Beyond COVID-19: will mobility stay the course or change lanes?

By

John Simlett

EY Global Future of Mobility Leader

All things mobility. Innovative thinker. Entrepreneurial mindset. Strategic partner and consultant for the auto and transport industries.

7 minute read 29 Apr 2020

The COVID-19 pandemic has forced us all to drastically change our behaviors. As we recover, what will this mean for the mobility ecosystem?

All facets of our lives have been impacted due to the epidemic: at home, at work and in our leisure and travel time. Some of its impact on the transport and mobility sectors has been obvious and extreme – over 150 countries now have restrictions on air travel, and international air travel for all except for essential reasons has effectively ceased on major routes between the US, Europe and parts of Asia. As one beleaguered airline executive pointed out, it’s tough to run a business whose purpose is moving people, when so many of those people are no longer able to move.

In normally bustling major cities, streets and skies are eerily quiet: many shops are closed, and all means of domestic travel have been dramatically curtailed.

Among the few winners so far are delivery services, where demand for food, groceries and domestic supplies from customers stuck at home is booming.

What follows is a roundup of the major behavioral changes that are emerging in terms of how consumers think about and use mobility services. It’s the first of an ongoing series of articles that will explore the impact of COVID-19 on the sector, and what its effects may mean for mobility providers both large and small during the crisis and beyond.

In San Francisco, thanks to the 16 March Shelter-in-Place order, traffic on the Bay Area transit system dropped by 90%.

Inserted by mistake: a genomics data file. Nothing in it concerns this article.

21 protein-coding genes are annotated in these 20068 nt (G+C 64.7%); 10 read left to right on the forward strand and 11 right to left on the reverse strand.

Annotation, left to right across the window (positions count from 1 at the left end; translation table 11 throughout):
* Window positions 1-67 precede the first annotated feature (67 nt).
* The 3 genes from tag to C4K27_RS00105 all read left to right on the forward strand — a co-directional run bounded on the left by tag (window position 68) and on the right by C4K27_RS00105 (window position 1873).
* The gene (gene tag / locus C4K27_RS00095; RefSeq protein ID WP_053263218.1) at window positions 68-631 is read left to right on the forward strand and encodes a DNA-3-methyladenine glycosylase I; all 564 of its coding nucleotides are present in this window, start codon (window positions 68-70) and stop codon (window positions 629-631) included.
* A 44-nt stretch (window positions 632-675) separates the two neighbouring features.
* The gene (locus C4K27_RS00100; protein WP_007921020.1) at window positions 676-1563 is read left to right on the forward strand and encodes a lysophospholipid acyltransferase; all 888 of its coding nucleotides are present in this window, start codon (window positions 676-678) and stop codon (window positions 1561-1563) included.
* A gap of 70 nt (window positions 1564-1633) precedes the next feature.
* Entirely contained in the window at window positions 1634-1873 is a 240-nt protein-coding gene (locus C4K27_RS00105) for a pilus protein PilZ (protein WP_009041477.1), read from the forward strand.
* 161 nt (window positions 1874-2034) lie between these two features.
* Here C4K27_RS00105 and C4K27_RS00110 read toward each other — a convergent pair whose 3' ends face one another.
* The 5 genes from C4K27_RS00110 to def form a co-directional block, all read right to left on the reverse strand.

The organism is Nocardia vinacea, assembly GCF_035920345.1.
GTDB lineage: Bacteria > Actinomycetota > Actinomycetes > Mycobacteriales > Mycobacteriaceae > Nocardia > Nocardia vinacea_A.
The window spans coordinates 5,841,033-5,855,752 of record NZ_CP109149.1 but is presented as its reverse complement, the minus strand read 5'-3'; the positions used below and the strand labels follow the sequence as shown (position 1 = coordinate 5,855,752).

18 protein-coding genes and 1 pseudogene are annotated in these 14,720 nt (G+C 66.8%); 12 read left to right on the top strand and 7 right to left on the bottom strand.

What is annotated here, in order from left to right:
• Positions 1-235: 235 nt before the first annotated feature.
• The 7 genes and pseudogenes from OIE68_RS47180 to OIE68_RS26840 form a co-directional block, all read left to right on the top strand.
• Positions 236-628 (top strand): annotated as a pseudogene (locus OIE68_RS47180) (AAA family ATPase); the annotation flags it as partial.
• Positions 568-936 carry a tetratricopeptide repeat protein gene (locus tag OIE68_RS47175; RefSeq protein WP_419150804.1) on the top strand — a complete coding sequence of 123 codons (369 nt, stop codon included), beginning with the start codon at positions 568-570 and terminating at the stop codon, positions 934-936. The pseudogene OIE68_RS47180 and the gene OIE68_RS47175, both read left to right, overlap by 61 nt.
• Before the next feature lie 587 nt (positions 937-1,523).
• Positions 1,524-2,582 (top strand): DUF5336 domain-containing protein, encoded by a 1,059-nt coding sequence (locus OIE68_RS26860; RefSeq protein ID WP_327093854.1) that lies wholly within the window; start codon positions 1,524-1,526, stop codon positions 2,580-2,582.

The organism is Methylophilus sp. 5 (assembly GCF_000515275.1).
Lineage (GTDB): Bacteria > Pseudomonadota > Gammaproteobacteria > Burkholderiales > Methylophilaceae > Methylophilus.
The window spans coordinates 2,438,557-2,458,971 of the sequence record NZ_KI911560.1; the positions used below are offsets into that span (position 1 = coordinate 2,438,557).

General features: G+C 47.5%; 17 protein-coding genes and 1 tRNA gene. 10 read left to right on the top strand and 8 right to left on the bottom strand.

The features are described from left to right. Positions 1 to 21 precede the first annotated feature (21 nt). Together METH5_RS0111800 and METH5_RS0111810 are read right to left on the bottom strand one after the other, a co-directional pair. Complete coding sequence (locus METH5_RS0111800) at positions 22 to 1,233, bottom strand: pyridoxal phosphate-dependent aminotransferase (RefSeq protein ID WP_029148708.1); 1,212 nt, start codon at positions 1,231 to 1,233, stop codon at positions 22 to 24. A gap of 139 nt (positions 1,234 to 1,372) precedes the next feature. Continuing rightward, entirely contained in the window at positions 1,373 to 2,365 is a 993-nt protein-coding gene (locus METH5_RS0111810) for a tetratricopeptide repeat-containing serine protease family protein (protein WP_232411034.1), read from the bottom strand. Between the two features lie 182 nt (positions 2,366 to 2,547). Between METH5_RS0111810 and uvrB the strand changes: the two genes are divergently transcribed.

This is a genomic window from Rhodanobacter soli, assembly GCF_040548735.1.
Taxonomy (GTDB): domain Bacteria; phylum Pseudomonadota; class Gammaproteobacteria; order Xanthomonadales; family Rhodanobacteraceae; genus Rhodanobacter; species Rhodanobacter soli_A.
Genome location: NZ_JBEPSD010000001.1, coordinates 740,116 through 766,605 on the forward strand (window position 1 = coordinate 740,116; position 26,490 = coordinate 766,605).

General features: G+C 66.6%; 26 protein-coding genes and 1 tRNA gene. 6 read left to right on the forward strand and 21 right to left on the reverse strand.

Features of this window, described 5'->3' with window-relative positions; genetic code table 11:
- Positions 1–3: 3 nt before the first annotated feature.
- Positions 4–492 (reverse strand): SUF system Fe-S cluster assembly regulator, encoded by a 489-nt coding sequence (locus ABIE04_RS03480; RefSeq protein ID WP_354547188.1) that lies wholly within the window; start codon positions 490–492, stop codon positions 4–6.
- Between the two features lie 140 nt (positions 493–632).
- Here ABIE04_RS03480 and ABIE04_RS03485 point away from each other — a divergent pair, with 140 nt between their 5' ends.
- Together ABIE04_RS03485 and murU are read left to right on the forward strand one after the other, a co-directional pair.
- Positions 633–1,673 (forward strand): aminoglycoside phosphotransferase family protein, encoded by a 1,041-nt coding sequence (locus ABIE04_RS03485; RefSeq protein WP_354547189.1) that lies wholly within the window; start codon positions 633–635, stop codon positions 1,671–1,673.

Working life

Public transport plummets

With approximately 25% of the global population under some form of lockdown, commuter numbers have collapsed. In China, passenger traffic at subway and rail stations fell by 82% in the immediate aftermath of government restrictions imposed on 25 January. In San Francisco, thanks to the 16 March Shelter-in-Place order, traffic on the Bay Area transit system dropped by 90%. Across Europe, mobility in 11 major cities is down to below 25% of pre-crisis levels, as measured by a commonly used travel app. The big question is: how quickly will public transport recover once restrictions are relaxed?

Shared mobility slowdown

Ride-sharing has taken a huge hit due to concerns over infection risk. Carpool services have been halted in many cities, or even completely suspended. The micromobility sector is particularly vulnerable to an extended crisis, not only due to its reliance on public transport to supply users of scooters and e-bikes, but also because many operators are startups that depend on investors’ capital. Since these mobility companies are mostly privately owned, government support is less likely to be forthcoming. This may lead to accelerated consolidation where some players fail outright, and others are acquired by more established rivals.

Private cars preferred

Although car usage is substantially down, those who do have access to a car and are still permitted to use it are likely to prefer it to other modes, because the car is perceived as a safe space and driving has a relatively low infection risk. Quiet roads also mean reduced congestion and faster journey times.

Business travel looks bleak

Even beyond the worst-hit regions, all methods of business travel have stopped, except for key workers engaged on essential journeys. The impact on airlines has been savage and looks likely to continue – hundreds of aircraft are lying idle, and tens of thousands of airline staff have been furloughed or laid off. Trade body IATA claims that global demand for air travel is down 70% and has estimated that the industry will require bailouts totaling US$150b–US$200b to survive the crisis. Will this be forthcoming, or will it prompt a major restructuring of the industry?

Virtual collaboration vibrant